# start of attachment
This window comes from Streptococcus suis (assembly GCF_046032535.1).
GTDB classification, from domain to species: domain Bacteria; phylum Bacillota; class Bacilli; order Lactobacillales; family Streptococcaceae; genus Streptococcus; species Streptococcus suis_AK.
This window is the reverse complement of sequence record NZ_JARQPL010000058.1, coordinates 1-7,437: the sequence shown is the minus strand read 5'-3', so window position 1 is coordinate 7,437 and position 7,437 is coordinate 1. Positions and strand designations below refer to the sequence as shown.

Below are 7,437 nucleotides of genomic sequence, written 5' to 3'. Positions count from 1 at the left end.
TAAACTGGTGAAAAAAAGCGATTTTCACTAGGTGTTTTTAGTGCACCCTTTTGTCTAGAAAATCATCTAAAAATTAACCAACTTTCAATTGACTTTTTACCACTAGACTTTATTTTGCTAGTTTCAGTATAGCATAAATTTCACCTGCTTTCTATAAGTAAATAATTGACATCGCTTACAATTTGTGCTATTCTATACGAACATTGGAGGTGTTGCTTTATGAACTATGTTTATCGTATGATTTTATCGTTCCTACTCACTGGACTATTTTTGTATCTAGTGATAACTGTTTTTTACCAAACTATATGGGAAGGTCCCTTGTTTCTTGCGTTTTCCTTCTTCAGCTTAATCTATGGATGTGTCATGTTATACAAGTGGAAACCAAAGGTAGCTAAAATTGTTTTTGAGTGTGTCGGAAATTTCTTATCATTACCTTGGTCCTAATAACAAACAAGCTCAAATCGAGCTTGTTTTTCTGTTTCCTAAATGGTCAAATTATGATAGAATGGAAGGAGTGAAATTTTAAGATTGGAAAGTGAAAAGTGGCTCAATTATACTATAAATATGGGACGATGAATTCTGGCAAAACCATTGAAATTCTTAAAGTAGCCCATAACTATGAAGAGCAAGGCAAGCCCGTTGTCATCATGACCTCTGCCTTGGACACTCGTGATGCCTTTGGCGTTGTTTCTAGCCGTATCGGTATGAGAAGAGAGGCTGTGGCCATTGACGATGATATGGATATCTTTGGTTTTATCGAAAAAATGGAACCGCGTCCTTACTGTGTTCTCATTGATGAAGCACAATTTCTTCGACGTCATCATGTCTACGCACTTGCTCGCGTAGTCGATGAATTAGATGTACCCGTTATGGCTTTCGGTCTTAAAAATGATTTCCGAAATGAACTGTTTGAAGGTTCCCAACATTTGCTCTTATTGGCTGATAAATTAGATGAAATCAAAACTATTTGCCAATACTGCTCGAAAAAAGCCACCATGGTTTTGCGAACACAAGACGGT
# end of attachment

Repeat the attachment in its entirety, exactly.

This window comes from Streptococcus suis (assembly GCF_046032535.1).
GTDB classification, from domain to species: domain Bacteria; phylum Bacillota; class Bacilli; order Lactobacillales; family Streptococcaceae; genus Streptococcus; species Streptococcus suis_AK.
This window is the reverse complement of sequence record NZ_JARQPL010000058.1, coordinates 1-7,437: the sequence shown is the minus strand read 5'-3', so window position 1 is coordinate 7,437 and position 7,437 is coordinate 1. Positions and strand designations below refer to the sequence as shown.

Below are 7,437 nucleotides of genomic sequence, written 5' to 3'. Positions count from 1 at the left end.
TAAACTGGTGAAAAAAAGCGATTTTCACTAGGTGTTTTTAGTGCACCCTTTTGTCTAGAAAATCATCTAAAAATTAACCAACTTTCAATTGACTTTTTACCACTAGACTTTATTTTGCTAGTTTCAGTATAGCATAAATTTCACCTGCTTTCTATAAGTAAATAATTGACATCGCTTACAATTTGTGCTATTCTATACGAACATTGGAGGTGTTGCTTTATGAACTATGTTTATCGTATGATTTTATCGTTCCTACTCACTGGACTATTTTTGTATCTAGTGATAACTGTTTTTTACCAAACTATATGGGAAGGTCCCTTGTTTCTTGCGTTTTCCTTCTTCAGCTTAATCTATGGATGTGTCATGTTATACAAGTGGAAACCAAAGGTAGCTAAAATTGTTTTTGAGTGTGTCGGAAATTTCTTATCATTACCTTGGTCCTAATAACAAACAAGCTCAAATCGAGCTTGTTTTTCTGTTTCCTAAATGGTCAAATTATGATAGAATGGAAGGAGTGAAATTTTAAGATTGGAAAGTGAAAAGTGGCTCAATTATACTATAAATATGGGACGATGAATTCTGGCAAAACCATTGAAATTCTTAAAGTAGCCCATAACTATGAAGAGCAAGGCAAGCCCGTTGTCATCATGACCTCTGCCTTGGACACTCGTGATGCCTTTGGCGTTGTTTCTAGCCGTATCGGTATGAGAAGAGAGGCTGTGGCCATTGACGATGATATGGATATCTTTGGTTTTATCGAAAAAATGGAACCGCGTCCTTACTGTGTTCTCATTGATGAAGCACAATTTCTTCGACGTCATCATGTCTACGCACTTGCTCGCGTAGTCGATGAATTAGATGTACCCGTTATGGCTTTCGGTCTTAAAAATGATTTCCGAAATGAACTGTTTGAAGGTTCCCAACATTTGCTCTTATTGGCTGATAAATTAGATGAAATCAAAACTATTTGCCAATACTGCTCGAAAAAAGCCACCATGGTTTTGCGAACACAAGACGGT